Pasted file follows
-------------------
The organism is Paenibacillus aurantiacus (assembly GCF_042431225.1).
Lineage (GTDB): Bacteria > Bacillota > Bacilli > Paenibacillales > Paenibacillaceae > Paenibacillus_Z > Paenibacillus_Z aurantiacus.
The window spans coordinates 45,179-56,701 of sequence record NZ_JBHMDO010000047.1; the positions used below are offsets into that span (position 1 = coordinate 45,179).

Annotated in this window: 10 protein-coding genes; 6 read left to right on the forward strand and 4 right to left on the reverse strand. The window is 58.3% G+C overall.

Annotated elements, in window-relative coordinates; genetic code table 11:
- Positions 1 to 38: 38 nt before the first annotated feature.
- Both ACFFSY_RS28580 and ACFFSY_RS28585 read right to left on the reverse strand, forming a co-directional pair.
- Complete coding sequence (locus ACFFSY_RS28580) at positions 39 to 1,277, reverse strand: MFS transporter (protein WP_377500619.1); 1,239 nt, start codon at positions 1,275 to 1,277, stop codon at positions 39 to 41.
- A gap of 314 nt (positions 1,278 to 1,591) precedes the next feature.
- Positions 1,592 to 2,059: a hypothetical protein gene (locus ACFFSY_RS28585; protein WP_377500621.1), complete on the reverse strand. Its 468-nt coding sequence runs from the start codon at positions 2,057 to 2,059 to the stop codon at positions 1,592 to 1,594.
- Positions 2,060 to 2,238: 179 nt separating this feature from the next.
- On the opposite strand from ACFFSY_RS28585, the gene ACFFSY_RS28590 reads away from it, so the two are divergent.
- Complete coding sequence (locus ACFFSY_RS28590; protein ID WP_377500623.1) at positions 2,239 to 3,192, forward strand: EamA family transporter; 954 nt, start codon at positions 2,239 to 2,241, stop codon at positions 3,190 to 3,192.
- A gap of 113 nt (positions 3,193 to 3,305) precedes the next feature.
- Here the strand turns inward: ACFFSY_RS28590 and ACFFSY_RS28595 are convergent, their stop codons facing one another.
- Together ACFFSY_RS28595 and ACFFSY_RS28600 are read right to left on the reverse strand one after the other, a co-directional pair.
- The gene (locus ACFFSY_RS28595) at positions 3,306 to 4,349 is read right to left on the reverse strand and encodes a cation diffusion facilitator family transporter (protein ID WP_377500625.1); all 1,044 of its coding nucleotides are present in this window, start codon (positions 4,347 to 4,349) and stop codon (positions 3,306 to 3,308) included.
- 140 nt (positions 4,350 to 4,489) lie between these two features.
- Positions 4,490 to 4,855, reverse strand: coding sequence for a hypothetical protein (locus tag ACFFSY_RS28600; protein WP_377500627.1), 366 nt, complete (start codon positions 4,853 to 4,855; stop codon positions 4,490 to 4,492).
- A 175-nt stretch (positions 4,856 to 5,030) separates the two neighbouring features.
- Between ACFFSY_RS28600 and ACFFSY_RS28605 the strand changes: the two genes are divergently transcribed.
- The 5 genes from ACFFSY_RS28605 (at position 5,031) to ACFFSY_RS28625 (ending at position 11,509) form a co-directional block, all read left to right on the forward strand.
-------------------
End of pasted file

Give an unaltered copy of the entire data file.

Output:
The organism is Paenibacillus aurantiacus (assembly GCF_042431225.1).
Lineage (GTDB): Bacteria > Bacillota > Bacilli > Paenibacillales > Paenibacillaceae > Paenibacillus_Z > Paenibacillus_Z aurantiacus.
The window spans coordinates 45,179-56,701 of sequence record NZ_JBHMDO010000047.1; the positions used below are offsets into that span (position 1 = coordinate 45,179).

Annotated in this window: 10 protein-coding genes; 6 read left to right on the forward strand and 4 right to left on the reverse strand. The window is 58.3% G+C overall.

Annotated elements, in window-relative coordinates; genetic code table 11:
- Positions 1 to 38: 38 nt before the first annotated feature.
- Both ACFFSY_RS28580 and ACFFSY_RS28585 read right to left on the reverse strand, forming a co-directional pair.
- Complete coding sequence (locus ACFFSY_RS28580) at positions 39 to 1,277, reverse strand: MFS transporter (protein WP_377500619.1); 1,239 nt, start codon at positions 1,275 to 1,277, stop codon at positions 39 to 41.
- A gap of 314 nt (positions 1,278 to 1,591) precedes the next feature.
- Positions 1,592 to 2,059: a hypothetical protein gene (locus ACFFSY_RS28585; protein WP_377500621.1), complete on the reverse strand. Its 468-nt coding sequence runs from the start codon at positions 2,057 to 2,059 to the stop codon at positions 1,592 to 1,594.
- Positions 2,060 to 2,238: 179 nt separating this feature from the next.
- On the opposite strand from ACFFSY_RS28585, the gene ACFFSY_RS28590 reads away from it, so the two are divergent.
- Complete coding sequence (locus ACFFSY_RS28590; protein ID WP_377500623.1) at positions 2,239 to 3,192, forward strand: EamA family transporter; 954 nt, start codon at positions 2,239 to 2,241, stop codon at positions 3,190 to 3,192.
- A gap of 113 nt (positions 3,193 to 3,305) precedes the next feature.
- Here the strand turns inward: ACFFSY_RS28590 and ACFFSY_RS28595 are convergent, their stop codons facing one another.
- Together ACFFSY_RS28595 and ACFFSY_RS28600 are read right to left on the reverse strand one after the other, a co-directional pair.
- The gene (locus ACFFSY_RS28595) at positions 3,306 to 4,349 is read right to left on the reverse strand and encodes a cation diffusion facilitator family transporter (protein ID WP_377500625.1); all 1,044 of its coding nucleotides are present in this window, start codon (positions 4,347 to 4,349) and stop codon (positions 3,306 to 3,308) included.
- 140 nt (positions 4,350 to 4,489) lie between these two features.
- Positions 4,490 to 4,855, reverse strand: coding sequence for a hypothetical protein (locus tag ACFFSY_RS28600; protein WP_377500627.1), 366 nt, complete (start codon positions 4,853 to 4,855; stop codon positions 4,490 to 4,492).
- A 175-nt stretch (positions 4,856 to 5,030) separates the two neighbouring features.
- Between ACFFSY_RS28600 and ACFFSY_RS28605 the strand changes: the two genes are divergently transcribed.
- The 5 genes from ACFFSY_RS28605 (at position 5,031) to ACFFSY_RS28625 (ending at position 11,509) form a co-directional block, all read left to right on the forward strand.